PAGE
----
Few details on the decision to stop all drag racing events are known. However, the track has long struggled being landlocked and unable to expand its runoff area for cars that have problems stopping under their own power. That is especially problematic for Top Fuel dragsters and Funny Cars, which are the most powerful cars in the sport and, due to the 10,000 horsepower they produce, often need longer stopping distances.

NHRA Funny Car driver Scott Kalitta was killed in a crash at Old Bridge Raceway on June 21, 2008, when his car was unable to stop in the runoff area and collided with a portable crane past the runoff area.

NHRA spokesperson Jessica Hatcher told NBC Sports in an email Wednesday morning that the sanctioning body will not look to find a replacement venue for Englishtown on the 2018 racing schedule.

As a result, the 2018 Mello Yello Drag Racing Series schedule will shrink from 24 to 23 going forward with Englishtown’s departure.

” ‘Stunned’ is the perfect word to describe how we are all feeling right now,” Hatcher said. “For 2018, we are focusing on the remaining 23 events and do not foresee any additional changes to the schedule.”

UPDATE: Hatcher reached out again to NBC Sports later Wednesday afternoon with an addendum that could be promising for race fans in other markets: “Upon hearing the news about the Englishtown track, we’ve received a significant level of interest from other track operators about hosting a national event in 2018.  We’re not sure if this is possible for 2018, but we’re definitely looking into it, if not for 2018, then perhaps for 2019.”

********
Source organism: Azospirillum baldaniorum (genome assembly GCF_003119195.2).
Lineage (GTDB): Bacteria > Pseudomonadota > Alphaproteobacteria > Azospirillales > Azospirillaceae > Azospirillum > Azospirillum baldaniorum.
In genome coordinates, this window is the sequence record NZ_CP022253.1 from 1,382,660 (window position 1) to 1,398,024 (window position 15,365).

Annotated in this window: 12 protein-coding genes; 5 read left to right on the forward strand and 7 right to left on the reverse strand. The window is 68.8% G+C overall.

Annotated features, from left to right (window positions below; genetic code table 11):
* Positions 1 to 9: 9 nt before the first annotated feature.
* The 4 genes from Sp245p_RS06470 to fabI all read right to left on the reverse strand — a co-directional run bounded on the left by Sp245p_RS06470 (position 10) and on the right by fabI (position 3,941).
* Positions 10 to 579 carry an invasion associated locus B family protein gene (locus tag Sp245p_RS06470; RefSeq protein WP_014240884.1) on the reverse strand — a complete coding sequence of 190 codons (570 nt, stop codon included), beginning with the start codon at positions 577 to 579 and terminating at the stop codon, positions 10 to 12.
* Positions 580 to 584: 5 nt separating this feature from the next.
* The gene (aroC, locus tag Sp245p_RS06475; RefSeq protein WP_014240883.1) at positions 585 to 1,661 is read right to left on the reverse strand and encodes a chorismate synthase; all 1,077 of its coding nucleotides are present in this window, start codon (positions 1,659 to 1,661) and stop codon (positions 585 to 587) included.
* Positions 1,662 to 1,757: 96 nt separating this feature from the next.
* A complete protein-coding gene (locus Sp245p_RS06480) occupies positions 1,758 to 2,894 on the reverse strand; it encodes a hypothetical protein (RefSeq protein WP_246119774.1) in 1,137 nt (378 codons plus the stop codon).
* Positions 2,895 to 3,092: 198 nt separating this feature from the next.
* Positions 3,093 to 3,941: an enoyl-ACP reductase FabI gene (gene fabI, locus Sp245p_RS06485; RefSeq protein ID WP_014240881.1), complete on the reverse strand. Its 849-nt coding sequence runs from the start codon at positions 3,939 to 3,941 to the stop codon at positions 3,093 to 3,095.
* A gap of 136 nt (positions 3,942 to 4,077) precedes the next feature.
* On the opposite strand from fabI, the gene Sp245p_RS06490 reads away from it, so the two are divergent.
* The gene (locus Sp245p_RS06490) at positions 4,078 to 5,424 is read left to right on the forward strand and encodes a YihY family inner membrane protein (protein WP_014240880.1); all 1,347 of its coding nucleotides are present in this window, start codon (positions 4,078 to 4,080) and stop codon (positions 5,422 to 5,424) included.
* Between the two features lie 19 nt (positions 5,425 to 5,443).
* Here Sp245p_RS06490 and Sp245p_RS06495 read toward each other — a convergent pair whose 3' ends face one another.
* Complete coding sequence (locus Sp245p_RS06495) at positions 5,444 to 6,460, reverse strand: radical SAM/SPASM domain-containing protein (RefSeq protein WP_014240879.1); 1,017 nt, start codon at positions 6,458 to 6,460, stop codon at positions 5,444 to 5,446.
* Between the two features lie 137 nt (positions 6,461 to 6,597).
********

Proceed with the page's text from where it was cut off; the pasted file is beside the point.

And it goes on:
New NHRA president Glen Cromwell said in a media release, “NHRA drag racing events have been held at the track in Englishtown for almost 50 years. The Summernationals have played an important part of our heritage and we hope that fans in the area will try to make it to another of our events.

“Our focus remains on making the NHRA Mello Yello Drag Racing Series a memorable experience for our fans, racers, sponsors, partners and tracks.”

The nearest venues to Englishtown that will host NHRA events this season are Maple Grove Raceway outside Reading, Pennsylvania (105 miles west of Englishtown) and New England Dragway in Epping, New Hampshire (310 miles northeast).

The Napp family, which owns Old Bridge Township Raceway Park, issued a statement that the facility will remain open and continue business as usual going forward — with the exception of eliminating all drag racing events, both national and local.

“Old Bridge Township Raceway Park, the Napp family owned and operated business announced today a reorganization of the company’s business operations,” the statement said. “To achieve this goal, Raceway Park will no longer conduct quarter mile or eighth mile drag racing events effective immediately.

“Raceway Park will retain and use the ‘stadium’ portion of the facility including the VIP hospitality tower and grandstands and continue most of its operations including the spring and fall auto swap meets, numerous car shows, both motocross racing and practice, kart racing, as well as drifting, a full schedule of road course activities, mud runs, monster truck shows, musical concerts, & festival events and more. The long standing Old Bridge Township Airport, owned and operated by Raceway Park will also continue to operate as normal.”

From a driver’s perspective, veteran NHRA racer Shawn Langdon, who is switching from a long career in Top Fuel to Funny Car this season for Kalitta Motorsports, won in Top Fuel at Englishtown in 2013 and laments the decision to drop drag racing there.

“It really caught me by surprise because I had not heard a thing about that,” Langdon said. “It’s unfortunate because that place has such rich history and so many great things have come out of that race in the past. It was a track that meant a lot to the Kalitta family and with Scott. They always wanted to win one for Scott. We’d have loved to have the opportunity to go back to the track and win that race for Scott.”